Both Hansberry and Watson were fired in October from the now disbanded Narcotics Section of the department. The former officers are facing charges such as conspiracy to possess with intent to distribute narcotics, conspiracy to interfere with commerce by robbery, cocaine possession, aiding and abetting, and multiple counts of interference with commerce by robbery and extortion. The most serious of the charges, conspiracy, is a felony which can carry up to 20 years in prison.
According to the indictment, the officers would arrange substantial drug transactions, or fake arrests, and "would rob and extort participants in those transactions of controlled substances, money, and personal property."
The release also states that the officers, "allegedly identified themselves as police officers to coerce their victims into complying with their demands and to encourage their victims to flee, leaving behind illegal drugs, money, and personal property."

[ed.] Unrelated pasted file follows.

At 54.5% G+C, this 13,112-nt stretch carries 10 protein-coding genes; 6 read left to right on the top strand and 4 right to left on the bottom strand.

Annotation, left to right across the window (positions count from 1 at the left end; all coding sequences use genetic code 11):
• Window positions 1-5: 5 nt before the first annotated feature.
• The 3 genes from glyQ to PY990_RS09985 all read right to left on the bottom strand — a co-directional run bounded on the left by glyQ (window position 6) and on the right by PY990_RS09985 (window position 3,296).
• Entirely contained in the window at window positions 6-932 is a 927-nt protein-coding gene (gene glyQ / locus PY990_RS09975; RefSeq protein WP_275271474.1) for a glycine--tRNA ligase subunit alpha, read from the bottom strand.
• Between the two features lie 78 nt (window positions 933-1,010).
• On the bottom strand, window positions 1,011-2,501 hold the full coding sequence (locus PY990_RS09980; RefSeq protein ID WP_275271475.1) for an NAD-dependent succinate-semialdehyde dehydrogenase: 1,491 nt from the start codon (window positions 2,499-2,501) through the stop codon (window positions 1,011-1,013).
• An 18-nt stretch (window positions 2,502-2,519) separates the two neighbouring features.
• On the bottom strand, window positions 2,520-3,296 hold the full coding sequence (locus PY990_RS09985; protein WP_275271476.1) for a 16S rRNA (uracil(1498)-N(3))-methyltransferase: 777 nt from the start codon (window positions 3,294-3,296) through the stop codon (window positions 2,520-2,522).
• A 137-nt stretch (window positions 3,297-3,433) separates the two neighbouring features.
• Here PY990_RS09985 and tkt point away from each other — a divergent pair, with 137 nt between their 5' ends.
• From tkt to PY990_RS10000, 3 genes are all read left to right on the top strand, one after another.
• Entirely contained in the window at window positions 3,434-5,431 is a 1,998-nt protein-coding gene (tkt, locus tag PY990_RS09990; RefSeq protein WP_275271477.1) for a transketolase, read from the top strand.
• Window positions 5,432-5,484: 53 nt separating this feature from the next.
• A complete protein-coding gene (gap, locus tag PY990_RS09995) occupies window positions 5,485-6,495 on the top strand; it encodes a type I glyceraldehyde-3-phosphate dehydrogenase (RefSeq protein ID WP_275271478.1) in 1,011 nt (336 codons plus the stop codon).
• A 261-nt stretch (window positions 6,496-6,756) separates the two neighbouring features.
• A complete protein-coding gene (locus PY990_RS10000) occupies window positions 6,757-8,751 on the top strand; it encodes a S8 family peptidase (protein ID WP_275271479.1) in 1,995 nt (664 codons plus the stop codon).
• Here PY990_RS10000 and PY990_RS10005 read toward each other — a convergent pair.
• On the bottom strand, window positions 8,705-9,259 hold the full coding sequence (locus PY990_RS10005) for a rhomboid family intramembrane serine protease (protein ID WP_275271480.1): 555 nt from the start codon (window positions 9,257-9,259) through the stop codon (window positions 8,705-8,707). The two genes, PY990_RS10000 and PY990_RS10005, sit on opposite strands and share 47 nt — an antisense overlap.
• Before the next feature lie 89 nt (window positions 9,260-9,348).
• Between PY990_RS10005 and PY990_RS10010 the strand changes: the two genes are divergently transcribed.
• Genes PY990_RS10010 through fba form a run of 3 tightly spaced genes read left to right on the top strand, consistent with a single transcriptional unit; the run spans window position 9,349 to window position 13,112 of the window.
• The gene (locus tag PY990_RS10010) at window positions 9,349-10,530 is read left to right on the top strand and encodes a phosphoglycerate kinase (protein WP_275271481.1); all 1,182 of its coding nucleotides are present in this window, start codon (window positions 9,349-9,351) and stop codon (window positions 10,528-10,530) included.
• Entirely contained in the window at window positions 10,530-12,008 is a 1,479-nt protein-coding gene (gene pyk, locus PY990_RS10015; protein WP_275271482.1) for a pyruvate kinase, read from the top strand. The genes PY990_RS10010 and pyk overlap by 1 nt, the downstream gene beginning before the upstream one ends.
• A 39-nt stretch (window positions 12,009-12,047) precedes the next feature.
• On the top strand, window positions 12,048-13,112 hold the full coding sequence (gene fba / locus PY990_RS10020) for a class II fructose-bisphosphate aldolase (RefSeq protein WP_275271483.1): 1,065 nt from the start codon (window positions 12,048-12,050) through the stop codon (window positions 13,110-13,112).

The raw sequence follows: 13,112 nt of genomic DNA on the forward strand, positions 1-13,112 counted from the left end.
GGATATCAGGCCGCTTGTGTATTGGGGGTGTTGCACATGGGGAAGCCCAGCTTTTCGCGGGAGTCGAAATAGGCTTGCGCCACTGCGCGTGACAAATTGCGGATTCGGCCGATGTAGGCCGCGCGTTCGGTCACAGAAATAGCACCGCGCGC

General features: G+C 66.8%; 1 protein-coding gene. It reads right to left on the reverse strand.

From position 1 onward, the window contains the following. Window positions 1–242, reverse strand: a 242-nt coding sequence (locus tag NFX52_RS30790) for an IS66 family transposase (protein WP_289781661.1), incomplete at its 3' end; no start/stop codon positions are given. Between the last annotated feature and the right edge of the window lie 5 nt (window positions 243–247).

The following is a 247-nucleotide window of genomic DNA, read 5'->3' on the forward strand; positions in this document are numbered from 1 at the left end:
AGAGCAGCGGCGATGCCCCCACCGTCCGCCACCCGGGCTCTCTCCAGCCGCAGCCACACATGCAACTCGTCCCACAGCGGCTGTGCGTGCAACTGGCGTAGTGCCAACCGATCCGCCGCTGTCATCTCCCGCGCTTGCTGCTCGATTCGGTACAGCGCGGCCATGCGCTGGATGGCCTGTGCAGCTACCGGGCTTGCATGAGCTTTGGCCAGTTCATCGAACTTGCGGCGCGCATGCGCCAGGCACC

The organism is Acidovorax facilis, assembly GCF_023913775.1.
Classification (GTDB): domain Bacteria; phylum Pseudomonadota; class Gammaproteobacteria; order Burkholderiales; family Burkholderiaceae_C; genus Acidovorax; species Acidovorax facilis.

An associate of the lieutenant, Kevlin Omar Brown,45, is also charged with interference with commerce by robbery or extortion.
"The media was in an identical frenzy 10 years ago when the Fourth Precinct case was brought in federal court," Watson's lawyer, Steven Fishman, told The Detroit Free Press. "The noise died down quickly when all of the officers were found not guilty on each of the 104 counts. Sometimes history repeats itself."
Detroit Police Chief James Craig, who disbanded the unit last year, stated at a news conference on Thursday that he is “troubled” by the allegations against the former officers. He also announced that a few other former narcotics officers remain suspended without pay until the investigation has been completed. The chief would not comment on whether or not those officers will face charges.
Hansbury and Watson both entered not guilty pleas on Thursday and have been ordered not to possess firearms while out on bond.